With three seasons of tapering anxiety as a viewer following 26 seasons of bustle as a builder, Calhoun says, “It’s our team at U-Conn., but Kevin’s the guy calling the shots, as well it should be, and he’s done a terrific job. So my point being simply that, yeah, it’s ingrained in me. I mean, do I ever want to pick a whistle back up? Sure.”

“Would you?”

“No, probably not.”

He put down the whistle in September 2012 “because I had a pin put in, I had a knee problem and I had some cancer come back,” he said. He left it to Ollie, then 39, even as he left himself available to Ollie for idea-bouncing, as during three magic weeks last spring when U-Conn. toted a plebeian No. 7 seed all the way to the ladders and the scissors. All the while, Calhoun watched as his creation lurched into uncertainty in the great American conference-realignment land grab.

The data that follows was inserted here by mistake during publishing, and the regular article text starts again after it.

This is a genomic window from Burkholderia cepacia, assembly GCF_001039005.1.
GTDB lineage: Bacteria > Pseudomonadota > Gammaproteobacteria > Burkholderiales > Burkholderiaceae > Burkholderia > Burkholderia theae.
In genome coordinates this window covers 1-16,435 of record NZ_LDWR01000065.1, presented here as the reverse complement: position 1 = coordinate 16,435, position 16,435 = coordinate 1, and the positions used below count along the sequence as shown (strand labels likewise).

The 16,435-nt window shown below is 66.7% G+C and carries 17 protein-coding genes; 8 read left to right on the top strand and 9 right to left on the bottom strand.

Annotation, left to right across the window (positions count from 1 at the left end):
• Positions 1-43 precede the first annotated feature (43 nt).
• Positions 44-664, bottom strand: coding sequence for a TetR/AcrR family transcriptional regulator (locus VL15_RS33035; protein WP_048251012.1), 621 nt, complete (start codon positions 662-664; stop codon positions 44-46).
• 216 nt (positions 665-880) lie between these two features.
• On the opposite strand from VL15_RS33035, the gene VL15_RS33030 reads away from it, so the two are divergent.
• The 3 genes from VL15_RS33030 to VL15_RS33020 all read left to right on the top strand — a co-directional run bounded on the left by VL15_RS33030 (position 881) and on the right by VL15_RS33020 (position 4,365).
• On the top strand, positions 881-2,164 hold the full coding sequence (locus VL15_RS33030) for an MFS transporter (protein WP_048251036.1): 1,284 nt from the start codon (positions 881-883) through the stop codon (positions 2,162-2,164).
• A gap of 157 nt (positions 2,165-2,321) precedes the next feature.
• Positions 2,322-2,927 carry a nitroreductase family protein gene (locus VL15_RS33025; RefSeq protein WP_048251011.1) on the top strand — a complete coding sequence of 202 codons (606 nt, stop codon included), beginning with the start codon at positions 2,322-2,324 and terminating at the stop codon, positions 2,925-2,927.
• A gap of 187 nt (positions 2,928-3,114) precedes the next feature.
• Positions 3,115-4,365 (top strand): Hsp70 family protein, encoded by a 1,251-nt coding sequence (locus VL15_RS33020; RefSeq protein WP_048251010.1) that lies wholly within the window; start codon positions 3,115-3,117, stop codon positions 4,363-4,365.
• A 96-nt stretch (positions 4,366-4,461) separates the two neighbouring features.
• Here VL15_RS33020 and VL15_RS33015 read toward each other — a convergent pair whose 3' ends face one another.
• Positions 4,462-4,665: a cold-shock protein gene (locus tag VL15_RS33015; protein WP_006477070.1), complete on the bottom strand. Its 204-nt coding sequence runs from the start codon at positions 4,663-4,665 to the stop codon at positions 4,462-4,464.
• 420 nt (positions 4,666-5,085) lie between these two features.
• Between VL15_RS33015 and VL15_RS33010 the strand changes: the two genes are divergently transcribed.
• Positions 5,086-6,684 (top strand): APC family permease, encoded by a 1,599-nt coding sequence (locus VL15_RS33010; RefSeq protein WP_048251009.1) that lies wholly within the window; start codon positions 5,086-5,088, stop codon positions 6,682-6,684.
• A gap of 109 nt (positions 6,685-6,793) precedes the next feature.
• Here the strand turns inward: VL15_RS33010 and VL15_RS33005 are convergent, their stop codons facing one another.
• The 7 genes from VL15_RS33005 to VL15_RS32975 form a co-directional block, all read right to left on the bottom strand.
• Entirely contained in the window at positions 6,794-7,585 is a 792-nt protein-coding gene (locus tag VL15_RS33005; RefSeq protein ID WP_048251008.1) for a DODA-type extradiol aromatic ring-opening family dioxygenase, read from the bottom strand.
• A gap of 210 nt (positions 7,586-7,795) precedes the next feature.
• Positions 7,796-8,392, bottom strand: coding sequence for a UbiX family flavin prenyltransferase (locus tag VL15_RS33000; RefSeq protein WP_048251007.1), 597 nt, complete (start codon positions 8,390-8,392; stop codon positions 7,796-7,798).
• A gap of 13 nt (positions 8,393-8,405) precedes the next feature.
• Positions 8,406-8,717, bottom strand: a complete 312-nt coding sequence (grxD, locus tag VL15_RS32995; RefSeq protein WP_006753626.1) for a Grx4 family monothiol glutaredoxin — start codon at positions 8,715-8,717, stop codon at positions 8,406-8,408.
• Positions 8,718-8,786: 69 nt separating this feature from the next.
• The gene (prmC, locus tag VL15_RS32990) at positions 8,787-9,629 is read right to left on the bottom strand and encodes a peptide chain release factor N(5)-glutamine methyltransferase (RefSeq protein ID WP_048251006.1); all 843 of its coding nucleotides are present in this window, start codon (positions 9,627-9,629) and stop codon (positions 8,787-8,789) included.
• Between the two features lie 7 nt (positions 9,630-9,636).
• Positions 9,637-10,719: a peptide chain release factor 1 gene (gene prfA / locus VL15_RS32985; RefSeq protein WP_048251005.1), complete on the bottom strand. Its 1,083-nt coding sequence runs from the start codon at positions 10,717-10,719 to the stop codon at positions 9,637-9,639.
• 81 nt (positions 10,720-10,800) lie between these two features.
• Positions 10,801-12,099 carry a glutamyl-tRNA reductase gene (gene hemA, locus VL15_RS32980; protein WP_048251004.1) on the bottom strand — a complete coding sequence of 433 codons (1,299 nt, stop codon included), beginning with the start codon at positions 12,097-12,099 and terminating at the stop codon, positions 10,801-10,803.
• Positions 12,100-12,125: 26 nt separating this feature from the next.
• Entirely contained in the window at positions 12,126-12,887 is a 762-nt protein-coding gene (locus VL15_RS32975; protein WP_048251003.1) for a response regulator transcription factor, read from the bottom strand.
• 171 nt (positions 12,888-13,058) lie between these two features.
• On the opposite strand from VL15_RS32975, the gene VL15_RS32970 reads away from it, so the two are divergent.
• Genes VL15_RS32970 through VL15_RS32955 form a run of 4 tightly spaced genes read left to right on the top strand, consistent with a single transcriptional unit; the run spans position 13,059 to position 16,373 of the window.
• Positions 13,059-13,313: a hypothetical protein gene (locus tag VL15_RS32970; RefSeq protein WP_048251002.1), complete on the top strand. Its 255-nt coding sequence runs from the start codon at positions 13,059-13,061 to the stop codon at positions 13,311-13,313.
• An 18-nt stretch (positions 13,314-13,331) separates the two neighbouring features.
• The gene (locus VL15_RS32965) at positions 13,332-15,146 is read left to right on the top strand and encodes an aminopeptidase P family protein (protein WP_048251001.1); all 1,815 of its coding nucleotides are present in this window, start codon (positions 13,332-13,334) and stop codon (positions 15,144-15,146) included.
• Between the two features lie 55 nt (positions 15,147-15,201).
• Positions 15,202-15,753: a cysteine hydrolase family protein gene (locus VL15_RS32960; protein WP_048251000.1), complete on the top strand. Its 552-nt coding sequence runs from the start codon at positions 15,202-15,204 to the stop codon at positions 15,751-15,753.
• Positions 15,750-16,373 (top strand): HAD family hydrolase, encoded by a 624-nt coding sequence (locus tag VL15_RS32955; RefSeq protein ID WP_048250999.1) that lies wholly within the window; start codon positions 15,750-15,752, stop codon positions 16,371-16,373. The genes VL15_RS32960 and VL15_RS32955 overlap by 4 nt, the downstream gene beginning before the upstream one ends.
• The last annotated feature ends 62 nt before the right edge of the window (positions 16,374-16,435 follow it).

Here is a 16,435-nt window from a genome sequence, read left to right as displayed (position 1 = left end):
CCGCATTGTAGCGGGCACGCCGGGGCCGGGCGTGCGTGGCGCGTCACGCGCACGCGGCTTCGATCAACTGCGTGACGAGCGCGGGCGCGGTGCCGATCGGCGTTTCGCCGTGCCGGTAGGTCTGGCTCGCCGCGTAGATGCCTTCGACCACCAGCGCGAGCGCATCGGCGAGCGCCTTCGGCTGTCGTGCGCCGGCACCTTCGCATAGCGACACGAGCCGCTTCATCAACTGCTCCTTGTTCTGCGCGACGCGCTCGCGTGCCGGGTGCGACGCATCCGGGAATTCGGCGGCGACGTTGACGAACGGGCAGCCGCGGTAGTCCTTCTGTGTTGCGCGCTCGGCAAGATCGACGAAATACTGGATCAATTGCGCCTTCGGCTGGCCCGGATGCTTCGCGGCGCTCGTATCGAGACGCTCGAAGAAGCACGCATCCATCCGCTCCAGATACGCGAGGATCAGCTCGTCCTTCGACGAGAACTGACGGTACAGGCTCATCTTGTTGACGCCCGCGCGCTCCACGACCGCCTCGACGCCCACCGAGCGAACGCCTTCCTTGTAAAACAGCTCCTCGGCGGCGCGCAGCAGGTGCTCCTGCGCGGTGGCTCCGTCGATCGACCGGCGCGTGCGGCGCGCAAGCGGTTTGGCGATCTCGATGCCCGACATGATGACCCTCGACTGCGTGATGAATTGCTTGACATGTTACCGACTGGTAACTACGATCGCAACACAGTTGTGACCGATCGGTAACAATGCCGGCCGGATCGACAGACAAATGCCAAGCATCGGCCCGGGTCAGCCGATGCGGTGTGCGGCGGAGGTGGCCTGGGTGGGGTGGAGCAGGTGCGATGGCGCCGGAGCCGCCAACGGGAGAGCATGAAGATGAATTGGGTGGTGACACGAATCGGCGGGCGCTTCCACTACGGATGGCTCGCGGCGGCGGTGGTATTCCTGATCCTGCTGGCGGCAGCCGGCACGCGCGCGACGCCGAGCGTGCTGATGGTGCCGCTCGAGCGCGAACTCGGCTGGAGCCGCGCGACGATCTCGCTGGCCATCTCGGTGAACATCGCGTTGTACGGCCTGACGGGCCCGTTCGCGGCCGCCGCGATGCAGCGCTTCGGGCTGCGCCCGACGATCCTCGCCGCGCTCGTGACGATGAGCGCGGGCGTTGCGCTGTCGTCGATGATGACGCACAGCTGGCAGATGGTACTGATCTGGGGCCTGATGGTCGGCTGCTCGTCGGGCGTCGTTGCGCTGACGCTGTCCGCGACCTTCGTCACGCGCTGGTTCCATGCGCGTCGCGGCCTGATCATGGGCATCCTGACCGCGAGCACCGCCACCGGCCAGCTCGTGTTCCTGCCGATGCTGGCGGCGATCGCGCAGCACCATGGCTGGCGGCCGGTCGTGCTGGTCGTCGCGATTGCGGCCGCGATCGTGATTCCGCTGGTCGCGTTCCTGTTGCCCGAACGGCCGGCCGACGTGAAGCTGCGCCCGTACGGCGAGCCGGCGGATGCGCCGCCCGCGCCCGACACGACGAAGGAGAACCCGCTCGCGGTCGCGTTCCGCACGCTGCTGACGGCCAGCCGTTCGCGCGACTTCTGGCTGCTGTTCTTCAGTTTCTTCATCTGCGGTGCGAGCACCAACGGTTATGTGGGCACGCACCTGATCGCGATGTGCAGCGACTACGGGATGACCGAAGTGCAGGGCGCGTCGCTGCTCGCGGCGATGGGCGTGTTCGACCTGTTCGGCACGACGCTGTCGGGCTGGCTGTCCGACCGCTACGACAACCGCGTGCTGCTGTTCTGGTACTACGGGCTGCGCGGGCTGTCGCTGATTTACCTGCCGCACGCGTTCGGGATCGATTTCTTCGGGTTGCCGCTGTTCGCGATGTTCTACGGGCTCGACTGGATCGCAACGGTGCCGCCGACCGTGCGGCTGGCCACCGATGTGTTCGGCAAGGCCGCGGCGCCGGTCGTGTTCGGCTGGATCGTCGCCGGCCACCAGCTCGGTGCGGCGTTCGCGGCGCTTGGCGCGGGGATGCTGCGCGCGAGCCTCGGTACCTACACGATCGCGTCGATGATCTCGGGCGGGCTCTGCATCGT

All the realigning left U-Conn. in a woozy frontier set to continue this week down the road in Hartford at its second American Athletic Conference tournament, with rivals the fans haven’t had much time to loathe. With Shabazz Napier in Miami Heat attire, U-Conn. has sailed sideways to 17-13 and a No. 6 seed. NBA personnel who love Ollie from his 13 seasons and 11 franchises as a player there figure to try to lure him even as U-Conn. did, signing him last May to five years and $15 million.

Perhaps it’s an ultimate sign of the national moment that a defending champion could know this kind of doubt.

An ‘awful fan’